over from the bicycle industry to the motorcycle industry.
Another offshoot is “BSP” or “British Standard Pipe” thread.
When joining tubes together the tube wall thickness does not allow the use of of the BSW thread, for instance a tube with a 1/4inch bore
and a 1/8inch wall has a total diameter of 1/2inch.
Putting a 1/2inch BSW thread on this would reduce the effective wall thickness to about 1/32inch which is not adequate for a pressure situation.
Their answer was to specify the thread on the bore size of the tube so the 1/4inch tube carries a thread of 19t.p.i., nearly but not quite the same
as 1/4inch BSW, rather than the 12t.p.i. that the 1/2inch BSW standard would demand.
There are some other British Standard thread forms but the only one in common use was/is the “BA” (British Association) thread.
This was used for electrical work where very small bolts and fixings were needed and the use of the other threads was totally impractical.
This thread-form is partially based on metric measurements and starts with 0BA which is almost 1/4 inch in diameter with a thread count of
25.4 T.P.I. and goes down to the tiny 16BA which is only 1/32 inch in diameter and has a thread count of 134 T.P.I.
During the last War, as an economy measure, the original BS bolt standards were modified slightly by reducing the bolt-head and
nut sizes by one step so that what had been a 1/2inch BSW - 9/16 BSF spanner now fitted a 9/16BSW - 3/8BSF bolt.
The fact that the British standards are specified around the bolt diameter also explains what many people find confusing about the old British
bolt sizes, the fact that the size marked on the tools appears to bear no relation to the size of the spanner.
Once you realise that the quoted size is in fact the bolt diameter things start to fall into place.
These “British Standard ” bolt sizes are now obsolescent, being described as “Non-preferred Sizes ”, but are still frequently met with on older machinery.
In the 1960's the British motor industry began to go over to using the “Unified ” thread form in both its “Unified Fine ” or “UNF ” and “Unified Coarse ”
or “UNC ” formats and then changed again to using the “Metric ” thread-form in its variants.
This all ignores the problems raised when at times a manufacturer would see a commercial advantage in adopting a non-standard thread-form,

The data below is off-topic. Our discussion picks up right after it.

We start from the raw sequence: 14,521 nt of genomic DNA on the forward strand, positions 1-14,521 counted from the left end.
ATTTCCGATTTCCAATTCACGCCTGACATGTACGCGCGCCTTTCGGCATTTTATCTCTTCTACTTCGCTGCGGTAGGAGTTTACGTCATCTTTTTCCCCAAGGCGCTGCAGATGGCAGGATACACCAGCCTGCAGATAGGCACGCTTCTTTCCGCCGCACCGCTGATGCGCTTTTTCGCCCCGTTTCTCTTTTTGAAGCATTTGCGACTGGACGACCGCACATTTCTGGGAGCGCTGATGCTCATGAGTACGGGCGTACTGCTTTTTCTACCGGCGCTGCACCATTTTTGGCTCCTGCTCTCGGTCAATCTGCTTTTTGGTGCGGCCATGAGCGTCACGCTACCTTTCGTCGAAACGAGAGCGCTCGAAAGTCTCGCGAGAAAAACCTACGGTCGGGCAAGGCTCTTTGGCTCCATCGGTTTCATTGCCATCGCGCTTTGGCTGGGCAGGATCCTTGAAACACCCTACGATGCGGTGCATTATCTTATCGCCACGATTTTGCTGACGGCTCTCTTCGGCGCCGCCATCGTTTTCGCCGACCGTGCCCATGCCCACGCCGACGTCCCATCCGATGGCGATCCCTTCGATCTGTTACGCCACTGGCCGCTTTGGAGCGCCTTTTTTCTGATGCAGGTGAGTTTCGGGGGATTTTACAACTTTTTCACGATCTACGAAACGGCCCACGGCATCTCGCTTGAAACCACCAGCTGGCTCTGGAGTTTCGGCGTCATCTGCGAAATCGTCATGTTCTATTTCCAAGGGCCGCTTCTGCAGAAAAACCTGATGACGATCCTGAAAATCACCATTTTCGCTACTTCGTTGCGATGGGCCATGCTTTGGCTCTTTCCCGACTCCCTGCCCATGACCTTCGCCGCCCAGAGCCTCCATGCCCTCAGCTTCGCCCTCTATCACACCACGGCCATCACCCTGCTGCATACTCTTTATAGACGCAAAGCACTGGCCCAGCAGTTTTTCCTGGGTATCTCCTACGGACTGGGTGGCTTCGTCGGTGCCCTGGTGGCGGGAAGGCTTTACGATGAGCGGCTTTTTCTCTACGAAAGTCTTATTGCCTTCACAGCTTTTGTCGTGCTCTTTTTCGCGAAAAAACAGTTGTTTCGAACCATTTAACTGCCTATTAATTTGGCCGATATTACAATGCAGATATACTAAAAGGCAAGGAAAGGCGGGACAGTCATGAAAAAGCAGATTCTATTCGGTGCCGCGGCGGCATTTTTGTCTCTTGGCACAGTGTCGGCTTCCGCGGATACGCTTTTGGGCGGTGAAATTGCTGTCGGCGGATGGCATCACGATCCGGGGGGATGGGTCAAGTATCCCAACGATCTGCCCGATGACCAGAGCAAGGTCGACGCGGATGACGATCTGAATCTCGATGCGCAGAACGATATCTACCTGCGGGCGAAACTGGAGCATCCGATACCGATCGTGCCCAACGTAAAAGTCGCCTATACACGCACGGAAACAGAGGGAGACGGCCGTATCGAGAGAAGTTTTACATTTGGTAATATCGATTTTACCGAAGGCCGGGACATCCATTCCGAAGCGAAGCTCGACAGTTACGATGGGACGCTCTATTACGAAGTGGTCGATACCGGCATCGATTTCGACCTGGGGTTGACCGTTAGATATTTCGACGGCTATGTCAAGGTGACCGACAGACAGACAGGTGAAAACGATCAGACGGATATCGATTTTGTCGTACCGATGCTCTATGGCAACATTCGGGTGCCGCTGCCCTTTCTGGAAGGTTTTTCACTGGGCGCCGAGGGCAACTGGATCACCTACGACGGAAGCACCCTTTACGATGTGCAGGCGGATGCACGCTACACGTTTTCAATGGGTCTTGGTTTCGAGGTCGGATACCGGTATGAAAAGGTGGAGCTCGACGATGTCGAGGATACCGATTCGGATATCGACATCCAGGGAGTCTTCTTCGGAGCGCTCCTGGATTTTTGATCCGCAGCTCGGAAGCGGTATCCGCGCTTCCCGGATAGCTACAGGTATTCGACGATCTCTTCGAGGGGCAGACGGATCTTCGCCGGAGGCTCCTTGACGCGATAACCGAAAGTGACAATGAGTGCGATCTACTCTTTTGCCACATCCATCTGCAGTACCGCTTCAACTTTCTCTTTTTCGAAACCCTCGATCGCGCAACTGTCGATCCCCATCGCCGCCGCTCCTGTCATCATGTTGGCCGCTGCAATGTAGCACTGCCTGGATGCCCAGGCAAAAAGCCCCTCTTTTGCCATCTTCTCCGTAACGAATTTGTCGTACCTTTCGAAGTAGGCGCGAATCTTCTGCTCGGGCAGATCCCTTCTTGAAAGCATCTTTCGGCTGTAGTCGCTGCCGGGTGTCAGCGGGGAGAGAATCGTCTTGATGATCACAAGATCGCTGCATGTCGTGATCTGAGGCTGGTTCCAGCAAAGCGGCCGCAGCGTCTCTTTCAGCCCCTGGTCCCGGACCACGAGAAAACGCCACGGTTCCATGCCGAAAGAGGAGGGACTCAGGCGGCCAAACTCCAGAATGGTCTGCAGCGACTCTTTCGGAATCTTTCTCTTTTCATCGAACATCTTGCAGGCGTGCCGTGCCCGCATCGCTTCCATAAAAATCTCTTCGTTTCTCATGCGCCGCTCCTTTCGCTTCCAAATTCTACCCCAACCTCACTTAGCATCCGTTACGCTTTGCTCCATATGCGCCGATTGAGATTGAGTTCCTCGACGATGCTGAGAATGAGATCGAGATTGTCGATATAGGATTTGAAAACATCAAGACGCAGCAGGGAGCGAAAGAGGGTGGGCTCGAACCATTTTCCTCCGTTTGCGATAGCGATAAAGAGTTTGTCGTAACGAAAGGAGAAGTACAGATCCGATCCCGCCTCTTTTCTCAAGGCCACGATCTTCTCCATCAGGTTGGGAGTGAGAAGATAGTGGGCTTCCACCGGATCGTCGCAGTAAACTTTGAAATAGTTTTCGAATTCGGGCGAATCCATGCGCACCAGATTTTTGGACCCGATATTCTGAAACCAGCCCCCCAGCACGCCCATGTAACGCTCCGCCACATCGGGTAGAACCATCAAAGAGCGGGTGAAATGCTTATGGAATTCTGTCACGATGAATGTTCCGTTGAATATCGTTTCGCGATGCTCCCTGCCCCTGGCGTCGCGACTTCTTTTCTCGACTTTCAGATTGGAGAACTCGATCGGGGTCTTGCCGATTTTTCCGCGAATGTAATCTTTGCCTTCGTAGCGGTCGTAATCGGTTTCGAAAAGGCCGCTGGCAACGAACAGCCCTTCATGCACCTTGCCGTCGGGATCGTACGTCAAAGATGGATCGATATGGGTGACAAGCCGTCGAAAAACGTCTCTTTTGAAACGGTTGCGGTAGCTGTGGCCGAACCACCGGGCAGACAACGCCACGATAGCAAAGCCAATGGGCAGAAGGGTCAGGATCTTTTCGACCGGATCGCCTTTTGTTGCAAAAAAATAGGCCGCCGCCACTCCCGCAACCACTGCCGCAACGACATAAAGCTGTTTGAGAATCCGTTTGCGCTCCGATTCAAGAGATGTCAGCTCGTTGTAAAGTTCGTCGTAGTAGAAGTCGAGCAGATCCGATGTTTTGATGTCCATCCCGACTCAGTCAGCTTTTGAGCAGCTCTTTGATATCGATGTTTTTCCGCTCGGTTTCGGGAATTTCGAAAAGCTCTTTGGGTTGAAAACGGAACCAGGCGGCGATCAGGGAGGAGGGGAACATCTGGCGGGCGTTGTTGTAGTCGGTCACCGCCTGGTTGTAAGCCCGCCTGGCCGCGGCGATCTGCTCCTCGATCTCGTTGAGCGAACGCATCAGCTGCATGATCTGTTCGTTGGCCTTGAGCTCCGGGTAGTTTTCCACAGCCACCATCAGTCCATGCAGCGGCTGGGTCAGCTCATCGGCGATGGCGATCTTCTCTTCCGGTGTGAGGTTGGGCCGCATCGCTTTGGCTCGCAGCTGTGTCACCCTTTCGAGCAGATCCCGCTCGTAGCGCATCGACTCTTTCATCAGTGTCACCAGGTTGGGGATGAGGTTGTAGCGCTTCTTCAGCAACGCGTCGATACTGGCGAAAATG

peculiar to themselves and to restrict the supply of such components to their dealer network.
The aim of course being to force the use of this network.
These non-standard threads are usually referred to as being a “bastard ” thread, possibly as a reference to the feelings of the
service engineer towards the designer when he encounters them.
It often occurs that there is not the correct British size spanner/wrench available but there are Metric or A/Fsizes on hand.
As an approximate guide to finding a useable substitute it can be pointed out that a roughly speaking guide is that a British size spanner/wrench across its flats is around 1.5 times the bolt diameter.
The following table is offered FOR INFORMATION ONLY
Use it for spanner selection AT YOUR OWN RISK.
A useful link is to the Dundee University website, from which the following is lifted:--
“It is a common view that the odd Whitworth/BS spanner sizes are 'illogical' and that the newer metric system is much more 'logical', but consider this:-
To cover 1/4" to 3/4" in both fine (BSF) and coarse (BSW) threads, the British system defines 9 diameters and requires 9 spanners (or 10 if you also include the original large head Whitworth sizes as well).
The UNF/UNC system defines 8 diameters for the same range but requires 11 spanners.
For the broadly equivalent range in metric of M6 to M18 using all the common metric standards in use, there are 8 diameters defined but a total of 15 spanners are required! (i.e. 69% more spanners per diameters than the British system). Is this progress?”